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Adsorption lowers surface energy

At the air/liquid interface: And the solid/liquid interface:
Lowers the surface tension. Stabilizes dispersions.

Culinary applications

  • Mayonnaise is a classic example of an emulsion of an oil in water. Howard McGee gives an extensive discussion of how to prepare this well-known condiment:
    • The surface tension of water makes it highly-favorable for the water and oil to exist in distinct phases. Energy, in the form of vigorous mixing, needs to be added to the mixture to create a dispersion of oil droplets in water. As an order of magnitude estimate, 15 ml of oil can separate into 30 billion drops in the final product! Enthusiastic mixing by hand can achieve droplets on the order of 3 micron, but industrial-grade homogenizers can produce drops less than one micron in size.
    • As described in the previous section, this process of dispersing the droplets can be made easier with the presence of surfactants, also known as emulsifiers. In mayonnaise, the phospholipid lecithin in the eggs serves this purpose. The proteins in the egg yolks contain separate hydrophobic and hydrophillic regions, which is also effective. Warm, raw eggs yolks are traditionally used since they are more flexible and can flow more easily than their refrigerated or cooked counterparts. The casein in milk and cream are also sometimes used in emulsions.
    • However, it is not enough to simply create the droplets: something is needed to keep them from coalescing into larger drops. In mayonnaise, the polymers in mustard seeds do the job.
  • Chocolate is an emulsion of cocoa particles in cocoa butter. Starting in the 1930's, lecithin was used to replace some of the cocoa butter. One part lecithin can lubricate as many cocoa particles as 10 parts cocoa butter. Due to this efficiency, chocolate typically contains only 0.3 to 0.5% lecithin my weight.
  • Whisky may often be served "on the rocks" to enhance the flavor of the beverage, rather than just to dilute the alcohol. As the ice melts and the liquid becomes more polar, long chain esters and alcohols form micelles, which "masks" their flavor. On the other hand, ethanol becomes more soluble in water as the liquid cools, which causes it to break up existing micelles of flavor molecules. For more information, see the blog post on

Diluted-whisky.jpg Diluted-whisky-2.jpg

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Gibbs' adsorption isotherm

A derivation by Gibbs gives a relation between the chemical potential of a solute in solution, the surface tension of an interface and the excess concentration the solute at that interface. The interface is considered to be wide compared to the concentration gradients; the excess number of moles associated with that interface is calculated and is expressed as a surface concentration, moles per area:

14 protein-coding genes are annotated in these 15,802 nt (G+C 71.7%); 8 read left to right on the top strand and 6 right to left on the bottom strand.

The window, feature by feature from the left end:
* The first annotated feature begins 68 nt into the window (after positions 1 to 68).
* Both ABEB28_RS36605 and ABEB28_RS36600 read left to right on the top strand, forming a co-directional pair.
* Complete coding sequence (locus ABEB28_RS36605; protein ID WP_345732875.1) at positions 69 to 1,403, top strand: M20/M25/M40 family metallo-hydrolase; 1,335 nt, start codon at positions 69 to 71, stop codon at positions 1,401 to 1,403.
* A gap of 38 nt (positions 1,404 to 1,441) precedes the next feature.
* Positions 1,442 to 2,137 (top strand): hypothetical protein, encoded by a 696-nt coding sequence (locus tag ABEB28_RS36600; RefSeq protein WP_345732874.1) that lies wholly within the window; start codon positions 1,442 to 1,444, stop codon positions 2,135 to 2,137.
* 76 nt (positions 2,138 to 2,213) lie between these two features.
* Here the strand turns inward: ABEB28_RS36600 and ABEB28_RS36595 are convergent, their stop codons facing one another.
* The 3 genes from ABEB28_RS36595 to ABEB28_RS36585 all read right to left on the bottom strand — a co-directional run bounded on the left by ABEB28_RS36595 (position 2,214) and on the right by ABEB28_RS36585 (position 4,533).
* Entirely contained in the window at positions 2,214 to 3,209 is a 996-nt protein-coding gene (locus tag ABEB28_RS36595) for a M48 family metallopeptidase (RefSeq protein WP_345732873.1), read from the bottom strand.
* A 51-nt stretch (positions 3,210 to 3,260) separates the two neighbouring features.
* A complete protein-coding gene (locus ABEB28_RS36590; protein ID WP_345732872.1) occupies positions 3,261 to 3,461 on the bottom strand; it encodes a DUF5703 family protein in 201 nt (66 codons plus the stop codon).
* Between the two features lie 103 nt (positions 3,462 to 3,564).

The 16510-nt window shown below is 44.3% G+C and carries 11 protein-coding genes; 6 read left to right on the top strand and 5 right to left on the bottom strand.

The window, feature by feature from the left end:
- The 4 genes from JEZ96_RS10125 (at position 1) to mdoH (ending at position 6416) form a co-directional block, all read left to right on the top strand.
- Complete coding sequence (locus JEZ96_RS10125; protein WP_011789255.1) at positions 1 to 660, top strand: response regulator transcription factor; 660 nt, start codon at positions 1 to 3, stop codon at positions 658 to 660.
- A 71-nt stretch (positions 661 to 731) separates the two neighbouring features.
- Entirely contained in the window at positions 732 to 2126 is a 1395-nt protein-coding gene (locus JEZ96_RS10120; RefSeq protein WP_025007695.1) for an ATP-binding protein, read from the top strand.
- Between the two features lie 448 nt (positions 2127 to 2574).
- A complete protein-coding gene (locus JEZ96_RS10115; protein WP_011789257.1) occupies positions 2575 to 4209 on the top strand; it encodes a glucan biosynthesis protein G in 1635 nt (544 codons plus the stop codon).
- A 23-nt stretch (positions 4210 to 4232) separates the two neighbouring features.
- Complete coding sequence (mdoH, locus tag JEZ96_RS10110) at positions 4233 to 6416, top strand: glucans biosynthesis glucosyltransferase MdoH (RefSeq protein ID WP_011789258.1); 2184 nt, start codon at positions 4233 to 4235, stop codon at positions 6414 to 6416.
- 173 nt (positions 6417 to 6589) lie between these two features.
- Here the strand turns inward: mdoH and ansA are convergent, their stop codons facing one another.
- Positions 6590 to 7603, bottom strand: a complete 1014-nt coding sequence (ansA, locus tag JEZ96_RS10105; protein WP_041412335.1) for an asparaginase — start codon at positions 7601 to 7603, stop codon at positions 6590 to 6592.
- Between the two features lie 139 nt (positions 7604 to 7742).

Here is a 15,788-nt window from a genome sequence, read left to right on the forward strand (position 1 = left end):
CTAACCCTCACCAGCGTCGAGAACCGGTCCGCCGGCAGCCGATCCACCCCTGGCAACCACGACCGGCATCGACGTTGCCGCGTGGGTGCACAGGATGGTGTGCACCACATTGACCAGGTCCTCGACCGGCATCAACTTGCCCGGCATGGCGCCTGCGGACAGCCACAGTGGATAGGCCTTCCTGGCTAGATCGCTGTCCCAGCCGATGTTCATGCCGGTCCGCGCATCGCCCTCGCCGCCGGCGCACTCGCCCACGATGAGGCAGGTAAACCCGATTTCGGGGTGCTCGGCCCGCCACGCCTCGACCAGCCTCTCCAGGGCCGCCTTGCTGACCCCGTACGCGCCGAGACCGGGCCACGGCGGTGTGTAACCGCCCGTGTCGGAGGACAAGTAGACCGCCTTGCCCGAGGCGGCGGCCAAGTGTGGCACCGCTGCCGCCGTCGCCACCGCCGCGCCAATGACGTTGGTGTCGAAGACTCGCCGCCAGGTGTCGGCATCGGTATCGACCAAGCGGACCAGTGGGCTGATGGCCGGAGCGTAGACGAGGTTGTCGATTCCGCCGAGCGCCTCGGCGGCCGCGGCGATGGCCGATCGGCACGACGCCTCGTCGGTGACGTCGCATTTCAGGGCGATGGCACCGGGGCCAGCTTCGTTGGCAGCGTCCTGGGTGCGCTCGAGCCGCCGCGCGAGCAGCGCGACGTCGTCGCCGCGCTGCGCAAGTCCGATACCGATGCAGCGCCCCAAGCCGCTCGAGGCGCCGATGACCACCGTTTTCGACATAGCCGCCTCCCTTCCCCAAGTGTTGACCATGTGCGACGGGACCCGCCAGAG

Morrison. Fig. 15.1
The differential of the total energy: <math>dU=TdS-pdV+\sigma dA+\sum{\mu _{i}dn_{i}}</math>
Integrating to get the total energy: <math>U=TS-pV+\sigma A+\sum{\mu _{i}n_{i}}</math>
Taking the differential gives the Gibbs-Duhem relation <math>SdT-Vdp+Ad\sigma +\sum{n_{i}d\mu _{i}}=0</math>
Defining that relation for both bulk phases: <math>S^{\alpha }dT-V^{\alpha }dp+\sum{n_{i}^{\alpha }}d\mu _{i}^{\alpha }=0</math>
<math>S^{\beta }dT-V^{\beta }dp+\sum{n_{i}^{\beta }}d\mu _{i}^{\beta }=0</math>
Chemical potentials are constant: <math>d\mu _{i}=d\mu _{i}^{\alpha }=d\mu _{i}^{\beta }</math>
Subtracting the phases from the total: <math>\left( S-S^{\alpha }-S^{\beta } \right)dT-\left( V-V^{\alpha }-V^{\beta } \right)dp+Ad\sigma +\sum{\left( n_{i}-n_{i}^{\alpha }-n_{i}^{\beta } \right)}d\mu _{i}=0</math>
Defining the excess quantities: <math>S^{\sigma }=S-S^{\alpha }-S^{\beta }</math>
<math>S^{\sigma }=S-S^{\alpha }-S^{\beta }</math>
<math>S^{\sigma }=S-S^{\alpha }-S^{\beta }</math>
Substitution and subtraction gives: <math>Ad\sigma +S^{\sigma }dT-V^{\sigma }dp+\sum{n_{i}^{\sigma }d\mu _{i}}</math>


Gibbs adsorption isotherm: <math>-d\sigma =\sum{\frac{n_{i}^{\sigma }}{A}}d\mu _{i}=\sum{\Gamma _{i}}d\mu _{i}</math>
The surface excess: <math>\Gamma _{i}=\frac{n_{i}^{\sigma }}{A}\text{ mol m}^{\text{-2}}</math>
For a 2-component system: <math>-d\sigma =\Gamma _{2}d\mu _{2}\simeq kT\Gamma _{2}d\ln c_{2}</math>

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Adsorption at interfaces

Air-water surface Air-oil surface Oil-water interface
Strong adsorption, substantial lowering of surface tension. Little adsorption, little lowering of surface tension. Strong adsorption, substantial lowering of interfacial tension.

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Adsorption on bubbles

Ratio of the observed velocity of ascent of a bubble to the calculated Stokes’ velocity in solutions of various concentrations of

  • (a) polydimethylsiloxane in trimethylolpropane–heptanoate;
  • (b) polydimethylsiloxane in mineral oil;
  • (c) N-phenyl–1–1napthylamine in trimethylolpropane–heptanoate.

Each figure shows the transition from the Hadamard to the Stokes regime.

Suzin and Ross, 1985

Suzin, Y.; Ross, S. Retardation of the ascent of gas bubbles by surface-active solutes in nonaqueous solutions, J. Colloid Interface Sci. 1985, 103, 578 – 585.

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Adsorption by a solid surface

The surfactant must be soluble in the liquid !

Solid-water interface Solid-oil interface
The adsorption is driven by both strong tail/solid interaction and entropy – the hydrophobic effect. The adsorption is driven by strong head group/solid interaction.

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